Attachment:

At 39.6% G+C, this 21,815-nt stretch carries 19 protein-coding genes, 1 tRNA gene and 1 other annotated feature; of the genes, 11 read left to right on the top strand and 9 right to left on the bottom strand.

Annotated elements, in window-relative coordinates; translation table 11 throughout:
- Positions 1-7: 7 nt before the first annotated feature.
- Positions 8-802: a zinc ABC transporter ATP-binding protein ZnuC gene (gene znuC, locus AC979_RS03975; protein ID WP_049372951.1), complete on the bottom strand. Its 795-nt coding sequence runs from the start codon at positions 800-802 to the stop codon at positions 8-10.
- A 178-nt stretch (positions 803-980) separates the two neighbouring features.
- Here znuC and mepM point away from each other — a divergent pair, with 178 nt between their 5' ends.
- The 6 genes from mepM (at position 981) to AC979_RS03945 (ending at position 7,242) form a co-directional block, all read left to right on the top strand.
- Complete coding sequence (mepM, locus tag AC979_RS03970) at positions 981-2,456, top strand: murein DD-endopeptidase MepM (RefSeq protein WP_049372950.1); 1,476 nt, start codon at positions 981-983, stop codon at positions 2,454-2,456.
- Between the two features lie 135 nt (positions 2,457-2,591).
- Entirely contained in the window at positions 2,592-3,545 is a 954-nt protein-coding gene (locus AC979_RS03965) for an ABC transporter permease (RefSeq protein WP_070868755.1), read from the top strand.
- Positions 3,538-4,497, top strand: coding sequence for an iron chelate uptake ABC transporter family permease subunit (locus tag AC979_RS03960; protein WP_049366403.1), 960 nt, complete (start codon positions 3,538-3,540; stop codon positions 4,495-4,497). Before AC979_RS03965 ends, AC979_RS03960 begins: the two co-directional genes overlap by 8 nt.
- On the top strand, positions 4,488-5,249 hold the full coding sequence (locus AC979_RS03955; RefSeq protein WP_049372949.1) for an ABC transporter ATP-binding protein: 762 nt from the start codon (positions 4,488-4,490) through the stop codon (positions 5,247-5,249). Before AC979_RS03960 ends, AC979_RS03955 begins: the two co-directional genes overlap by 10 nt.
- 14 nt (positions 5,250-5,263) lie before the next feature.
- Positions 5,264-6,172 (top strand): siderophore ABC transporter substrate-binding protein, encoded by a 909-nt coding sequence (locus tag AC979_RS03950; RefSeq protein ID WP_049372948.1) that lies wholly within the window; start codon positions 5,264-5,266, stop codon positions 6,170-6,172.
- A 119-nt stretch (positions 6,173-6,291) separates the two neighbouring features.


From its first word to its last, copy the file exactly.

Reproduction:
At 39.6% G+C, this 21,815-nt stretch carries 19 protein-coding genes, 1 tRNA gene and 1 other annotated feature; of the genes, 11 read left to right on the top strand and 9 right to left on the bottom strand.

Annotated elements, in window-relative coordinates; translation table 11 throughout:
- Positions 1-7: 7 nt before the first annotated feature.
- Positions 8-802: a zinc ABC transporter ATP-binding protein ZnuC gene (gene znuC, locus AC979_RS03975; protein ID WP_049372951.1), complete on the bottom strand. Its 795-nt coding sequence runs from the start codon at positions 800-802 to the stop codon at positions 8-10.
- A 178-nt stretch (positions 803-980) separates the two neighbouring features.
- Here znuC and mepM point away from each other — a divergent pair, with 178 nt between their 5' ends.
- The 6 genes from mepM (at position 981) to AC979_RS03945 (ending at position 7,242) form a co-directional block, all read left to right on the top strand.
- Complete coding sequence (mepM, locus tag AC979_RS03970) at positions 981-2,456, top strand: murein DD-endopeptidase MepM (RefSeq protein WP_049372950.1); 1,476 nt, start codon at positions 981-983, stop codon at positions 2,454-2,456.
- Between the two features lie 135 nt (positions 2,457-2,591).
- Entirely contained in the window at positions 2,592-3,545 is a 954-nt protein-coding gene (locus AC979_RS03965) for an ABC transporter permease (RefSeq protein WP_070868755.1), read from the top strand.
- Positions 3,538-4,497, top strand: coding sequence for an iron chelate uptake ABC transporter family permease subunit (locus tag AC979_RS03960; protein WP_049366403.1), 960 nt, complete (start codon positions 3,538-3,540; stop codon positions 4,495-4,497). Before AC979_RS03965 ends, AC979_RS03960 begins: the two co-directional genes overlap by 8 nt.
- On the top strand, positions 4,488-5,249 hold the full coding sequence (locus AC979_RS03955; RefSeq protein WP_049372949.1) for an ABC transporter ATP-binding protein: 762 nt from the start codon (positions 4,488-4,490) through the stop codon (positions 5,247-5,249). Before AC979_RS03960 ends, AC979_RS03955 begins: the two co-directional genes overlap by 10 nt.
- 14 nt (positions 5,250-5,263) lie before the next feature.
- Positions 5,264-6,172 (top strand): siderophore ABC transporter substrate-binding protein, encoded by a 909-nt coding sequence (locus tag AC979_RS03950; RefSeq protein ID WP_049372948.1) that lies wholly within the window; start codon positions 5,264-5,266, stop codon positions 6,170-6,172.
- A 119-nt stretch (positions 6,173-6,291) separates the two neighbouring features.